Exploring The Personalization of Hair Care
Bespoke beauty has been all the rage the last few years, with consumers scooping up personalized makeup kits, skincare products, and even personalized vitamins. But now the personalization trend has hit another market – hair care.
Hair care is increasingly important to consumers and the numbers prove it. The global hair care market is expected to hit $116.33 billion USD by 2024, at a CAGR of 3.35% during the next five years, according to new market research, and the personalization trend is playing a huge part in this growth.
With a focus on providing unique consumer experiences, reducing decision fatigue, and servicing specific ethical concerns, personalized hair care products are scoring sizable sales with consumers – and heating up the global hair care market.
The ins and outs of individualized hair care
A new slew of hair care companies have tapped into the personalization trend by offering shampoos, conditioners, and hair treatments that are formulated to a consumer’s specific needs.
Typically, these personalized hair care companies have consumers fill out online surveys about everything from their hair texture, frequency of hot tools usage, hair complaints, and even lifestyle habits. Once the survey is received and reviewed, customized formulations are created based on the information. A few weeks later, consumers receive their personalized shampoo, conditioner, and other hair care products in the mail, and can begin their customized hair care routine.
The appeal of personalized hair care products is easy to see. Bespoke products speak to the prevailing ethos that every consumer – and every head of hair – is unique, special, and thus deserving of unique, special products not just found at the drug store.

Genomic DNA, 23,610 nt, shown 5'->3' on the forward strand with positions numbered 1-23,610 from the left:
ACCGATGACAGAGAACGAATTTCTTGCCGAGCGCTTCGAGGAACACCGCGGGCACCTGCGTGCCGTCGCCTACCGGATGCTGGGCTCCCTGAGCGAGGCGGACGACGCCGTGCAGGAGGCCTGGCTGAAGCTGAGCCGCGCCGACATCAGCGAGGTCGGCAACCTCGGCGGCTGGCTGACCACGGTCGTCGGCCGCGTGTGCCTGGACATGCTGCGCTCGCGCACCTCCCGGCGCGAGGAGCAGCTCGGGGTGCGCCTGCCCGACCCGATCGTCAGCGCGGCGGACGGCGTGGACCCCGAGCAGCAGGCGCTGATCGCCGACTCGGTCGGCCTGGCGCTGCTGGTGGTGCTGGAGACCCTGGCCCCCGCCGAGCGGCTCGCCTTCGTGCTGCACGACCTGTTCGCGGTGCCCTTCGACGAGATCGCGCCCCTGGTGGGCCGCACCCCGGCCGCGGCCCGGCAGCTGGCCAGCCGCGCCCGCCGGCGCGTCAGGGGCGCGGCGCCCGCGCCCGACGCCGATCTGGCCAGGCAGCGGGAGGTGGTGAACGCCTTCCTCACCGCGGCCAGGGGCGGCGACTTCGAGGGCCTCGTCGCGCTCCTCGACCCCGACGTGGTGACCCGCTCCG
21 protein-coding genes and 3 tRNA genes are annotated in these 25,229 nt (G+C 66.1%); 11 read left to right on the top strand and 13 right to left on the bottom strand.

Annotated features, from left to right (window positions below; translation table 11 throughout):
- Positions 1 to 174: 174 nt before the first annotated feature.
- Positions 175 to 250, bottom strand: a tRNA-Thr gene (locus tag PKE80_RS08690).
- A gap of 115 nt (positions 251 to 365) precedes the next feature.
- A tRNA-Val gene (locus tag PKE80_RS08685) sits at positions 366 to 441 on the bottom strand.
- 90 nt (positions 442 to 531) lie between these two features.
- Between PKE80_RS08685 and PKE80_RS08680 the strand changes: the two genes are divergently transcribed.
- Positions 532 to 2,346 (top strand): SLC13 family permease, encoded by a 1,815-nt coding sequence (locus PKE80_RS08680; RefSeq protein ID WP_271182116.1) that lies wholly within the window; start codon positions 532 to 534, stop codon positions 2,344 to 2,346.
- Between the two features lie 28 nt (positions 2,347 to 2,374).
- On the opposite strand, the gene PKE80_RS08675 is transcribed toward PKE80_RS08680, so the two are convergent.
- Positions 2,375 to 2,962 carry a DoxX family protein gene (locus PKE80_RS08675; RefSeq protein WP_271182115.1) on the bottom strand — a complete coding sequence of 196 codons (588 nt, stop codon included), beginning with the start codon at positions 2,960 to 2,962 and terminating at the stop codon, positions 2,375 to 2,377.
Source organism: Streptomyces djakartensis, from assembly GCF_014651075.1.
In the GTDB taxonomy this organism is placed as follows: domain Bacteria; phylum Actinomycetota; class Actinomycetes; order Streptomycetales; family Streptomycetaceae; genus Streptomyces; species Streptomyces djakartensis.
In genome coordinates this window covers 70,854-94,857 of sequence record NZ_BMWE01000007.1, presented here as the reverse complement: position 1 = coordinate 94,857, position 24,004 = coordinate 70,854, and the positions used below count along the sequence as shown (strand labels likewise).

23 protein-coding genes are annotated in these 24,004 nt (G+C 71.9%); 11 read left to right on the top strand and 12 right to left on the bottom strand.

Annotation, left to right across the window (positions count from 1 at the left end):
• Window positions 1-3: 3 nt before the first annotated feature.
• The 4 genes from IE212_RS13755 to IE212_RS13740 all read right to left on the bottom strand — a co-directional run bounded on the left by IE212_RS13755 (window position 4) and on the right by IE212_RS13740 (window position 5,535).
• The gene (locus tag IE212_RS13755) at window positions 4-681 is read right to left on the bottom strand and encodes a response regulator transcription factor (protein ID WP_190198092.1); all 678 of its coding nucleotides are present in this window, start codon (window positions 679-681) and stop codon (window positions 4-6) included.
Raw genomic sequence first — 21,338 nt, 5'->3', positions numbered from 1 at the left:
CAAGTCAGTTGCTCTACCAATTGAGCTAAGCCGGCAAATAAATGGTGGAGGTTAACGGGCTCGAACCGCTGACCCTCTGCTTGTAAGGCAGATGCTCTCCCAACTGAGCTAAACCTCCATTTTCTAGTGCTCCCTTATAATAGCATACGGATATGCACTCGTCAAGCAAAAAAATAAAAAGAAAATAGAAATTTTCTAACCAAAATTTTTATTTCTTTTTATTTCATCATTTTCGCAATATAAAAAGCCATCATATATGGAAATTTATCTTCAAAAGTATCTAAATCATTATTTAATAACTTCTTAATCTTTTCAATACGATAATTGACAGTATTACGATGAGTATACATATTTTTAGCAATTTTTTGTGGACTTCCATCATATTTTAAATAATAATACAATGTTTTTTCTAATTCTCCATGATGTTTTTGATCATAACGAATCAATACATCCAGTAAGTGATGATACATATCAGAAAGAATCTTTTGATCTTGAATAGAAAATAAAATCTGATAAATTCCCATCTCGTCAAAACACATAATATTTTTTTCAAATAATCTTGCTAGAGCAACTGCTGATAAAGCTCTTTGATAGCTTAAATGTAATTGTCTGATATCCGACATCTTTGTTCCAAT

“Because everyone’s hair has different needs, however, making a one-shampoo-to-rule-them-all company wouldn’t work in the same way it has for Millennial-friendly brands of mattresses or suitcases, which distill broad, confusing product categories down to a single product they promise is the best. That’s where personalization comes in,” writes Amanda Hull for The Atlantic.
Plus, bespoke hair care promises to not only fix a consumer’s most irritating hair annoyances, like split ends or frizziness, but also to improve the appearance of hair. For those seeking the “best hair of their life” bespoke hair care promises to be a magic bullet.
Moving away from trial-and-error
Additionally, consumers are also responding to personalized hair care as a way to reduce their overall product purchasing.
Often, hair care products target a single need, like brittle ends or a fine texture, while many consumers feel they have a multitude of hair issues and needs. Personalized products circumvent this problem, by offering formulations that can deal with a wide range of hair issues.
“There are so many different hair needs and a lot of trial and error and switching to satisfy them all,” Lauren Vaynberg, associate planning director for the Burns Group, said in an interview with AdWeek. “Mass hair-care brands today have different products dedicated to each of those benefits, so it forces you to make a choice and it leaves those other needs unsatisfied.”
Instead of ping-ponging between lots of different products, personalized hair care helps consumers cut down on purchasing and streamlines their hair care routines.
Finally, the rise of personalized hair care can be linked to the movement’s sensitivity towards consumer ethical values. Many personalized hair care brands offer options for shoppers to opt out of common ingredients like fragrance, oils, or animal by-products in their shampoo or conditioner. This form of opting out gives consumers with allergies or ethical sensitivities more options – and more satisfaction with their personalized hair care experience.
Whether a consumer is vegan, “clean,” or just feels their needs aren’t being met by traditional hair care products, personalized shampoos, conditioners, and hair treatments offer an attractive option for putting a new purchase in line with a consumer’s morality.
As more consumers seek out personalized solutions to their hair care needs, formulators can tap into this bespoke trend by offering mix-and-match hair care products that target common hair woes and deliver on the promise of providing the best, most personalized curls, waves, or straight locks around.